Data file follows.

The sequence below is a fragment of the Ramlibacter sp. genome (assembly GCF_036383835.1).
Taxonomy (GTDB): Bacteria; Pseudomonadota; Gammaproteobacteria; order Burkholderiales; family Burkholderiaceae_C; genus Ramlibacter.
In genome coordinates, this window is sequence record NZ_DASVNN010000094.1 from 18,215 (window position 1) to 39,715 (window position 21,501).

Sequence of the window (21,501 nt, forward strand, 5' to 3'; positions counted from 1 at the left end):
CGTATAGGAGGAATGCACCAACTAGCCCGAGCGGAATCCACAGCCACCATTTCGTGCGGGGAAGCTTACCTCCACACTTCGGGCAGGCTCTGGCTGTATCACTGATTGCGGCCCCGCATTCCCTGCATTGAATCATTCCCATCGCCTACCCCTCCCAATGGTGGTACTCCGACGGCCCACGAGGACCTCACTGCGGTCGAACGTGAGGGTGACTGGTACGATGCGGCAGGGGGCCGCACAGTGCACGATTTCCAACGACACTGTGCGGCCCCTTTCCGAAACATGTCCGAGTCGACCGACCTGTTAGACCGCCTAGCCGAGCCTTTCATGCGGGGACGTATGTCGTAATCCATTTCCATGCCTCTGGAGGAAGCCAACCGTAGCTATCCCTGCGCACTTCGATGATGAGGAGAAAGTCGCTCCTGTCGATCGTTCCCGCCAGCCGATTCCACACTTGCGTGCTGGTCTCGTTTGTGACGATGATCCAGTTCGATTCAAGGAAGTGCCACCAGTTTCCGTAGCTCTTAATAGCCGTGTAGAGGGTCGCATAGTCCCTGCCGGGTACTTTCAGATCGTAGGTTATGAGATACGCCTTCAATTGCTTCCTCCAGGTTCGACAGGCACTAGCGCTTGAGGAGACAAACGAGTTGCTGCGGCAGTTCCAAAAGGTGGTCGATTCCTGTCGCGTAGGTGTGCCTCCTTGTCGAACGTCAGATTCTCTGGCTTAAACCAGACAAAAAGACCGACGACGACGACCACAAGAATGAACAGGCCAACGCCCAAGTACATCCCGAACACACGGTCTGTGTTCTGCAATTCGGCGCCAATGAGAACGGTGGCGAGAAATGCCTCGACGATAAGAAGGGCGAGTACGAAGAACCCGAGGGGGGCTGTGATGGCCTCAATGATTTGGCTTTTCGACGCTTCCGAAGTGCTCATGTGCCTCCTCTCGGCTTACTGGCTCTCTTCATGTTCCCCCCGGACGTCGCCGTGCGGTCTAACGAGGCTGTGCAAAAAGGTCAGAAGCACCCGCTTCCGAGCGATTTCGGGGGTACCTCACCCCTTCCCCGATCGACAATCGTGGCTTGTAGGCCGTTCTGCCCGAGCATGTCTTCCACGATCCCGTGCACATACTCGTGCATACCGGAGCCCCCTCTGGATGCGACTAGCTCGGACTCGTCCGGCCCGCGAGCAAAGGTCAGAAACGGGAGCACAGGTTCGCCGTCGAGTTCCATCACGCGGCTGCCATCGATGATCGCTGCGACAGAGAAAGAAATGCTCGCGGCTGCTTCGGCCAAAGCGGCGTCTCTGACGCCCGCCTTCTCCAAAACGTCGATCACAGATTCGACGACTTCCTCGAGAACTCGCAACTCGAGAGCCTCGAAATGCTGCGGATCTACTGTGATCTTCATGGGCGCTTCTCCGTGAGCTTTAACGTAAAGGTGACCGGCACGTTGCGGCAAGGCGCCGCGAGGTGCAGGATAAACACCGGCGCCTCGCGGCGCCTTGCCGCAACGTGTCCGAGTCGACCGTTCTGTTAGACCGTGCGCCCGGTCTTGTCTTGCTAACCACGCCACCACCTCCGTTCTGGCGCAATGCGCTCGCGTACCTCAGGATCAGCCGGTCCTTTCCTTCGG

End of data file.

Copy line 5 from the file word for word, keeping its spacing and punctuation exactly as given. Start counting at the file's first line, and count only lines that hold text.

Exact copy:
CGTATAGGAGGAATGCACCAACTAGCCCGAGCGGAATCCACAGCCACCATTTCGTGCGGGGAAGCTTACCTCCACACTTCGGGCAGGCTCTGGCTGTATCACTGATTGCGGCCCCGCATTCCCTGCATTGAATCATTCCCATCGCCTACCCCTCCCAATGGTGGTACTCCGACGGCCCACGAGGACCTCACTGCGGTCGAACGTGAGGGTGACTGGTACGATGCGGCAGGGGGCCGCACAGTGCACGATTTCCAACGACACTGTGCGGCCCCTTTCCGAAACATGTCCGAGTCGACCGACCTGTTAGACCGCCTAGCCGAGCCTTTCATGCGGGGACGTATGTCGTAATCCATTTCCATGCCTCTGGAGGAAGCCAACCGTAGCTATCCCTGCGCACTTCGATGATGAGGAGAAAGTCGCTCCTGTCGATCGTTCCCGCCAGCCGATTCCACACTTGCGTGCTGGTCTCGTTTGTGACGATGATCCAGTTCGATTCAAGGAAGTGCCACCAGTTTCCGTAGCTCTTAATAGCCGTGTAGAGGGTCGCATAGTCCCTGCCGGGTACTTTCAGATCGTAGGTTATGAGATACGCCTTCAATTGCTTCCTCCAGGTTCGACAGGCACTAGCGCTTGAGGAGACAAACGAGTTGCTGCGGCAGTTCCAAAAGGTGGTCGATTCCTGTCGCGTAGGTGTGCCTCCTTGTCGAACGTCAGATTCTCTGGCTTAAACCAGACAAAAAGACCGACGACGACGACCACAAGAATGAACAGGCCAACGCCCAAGTACATCCCGAACACACGGTCTGTGTTCTGCAATTCGGCGCCAATGAGAACGGTGGCGAGAAATGCCTCGACGATAAGAAGGGCGAGTACGAAGAACCCGAGGGGGGCTGTGATGGCCTCAATGATTTGGCTTTTCGACGCTTCCGAAGTGCTCATGTGCCTCCTCTCGGCTTACTGGCTCTCTTCATGTTCCCCCCGGACGTCGCCGTGCGGTCTAACGAGGCTGTGCAAAAAGGTCAGAAGCACCCGCTTCCGAGCGATTTCGGGGGTACCTCACCCCTTCCCCGATCGACAATCGTGGCTTGTAGGCCGTTCTGCCCGAGCATGTCTTCCACGATCCCGTGCACATACTCGTGCATACCGGAGCCCCCTCTGGATGCGACTAGCTCGGACTCGTCCGGCCCGCGAGCAAAGGTCAGAAACGGGAGCACAGGTTCGCCGTCGAGTTCCATCACGCGGCTGCCATCGATGATCGCTGCGACAGAGAAAGAAATGCTCGCGGCTGCTTCGGCCAAAGCGGCGTCTCTGACGCCCGCCTTCTCCAAAACGTCGATCACAGATTCGACGACTTCCTCGAGAACTCGCAACTCGAGAGCCTCGAAATGCTGCGGATCTACTGTGATCTTCATGGGCGCTTCTCCGTGAGCTTTAACGTAAAGGTGACCGGCACGTTGCGGCAAGGCGCCGCGAGGTGCAGGATAAACACCGGCGCCTCGCGGCGCCTTGCCGCAACGTGTCCGAGTCGACCGTTCTGTTAGACCGTGCGCCCGGTCTTGTCTTGCTAACCACGCCACCACCTCCGTTCTGGCGCAATGCGCTCGCGTACCTCAGGATCAGCCGGTCCTTTCCTTCGG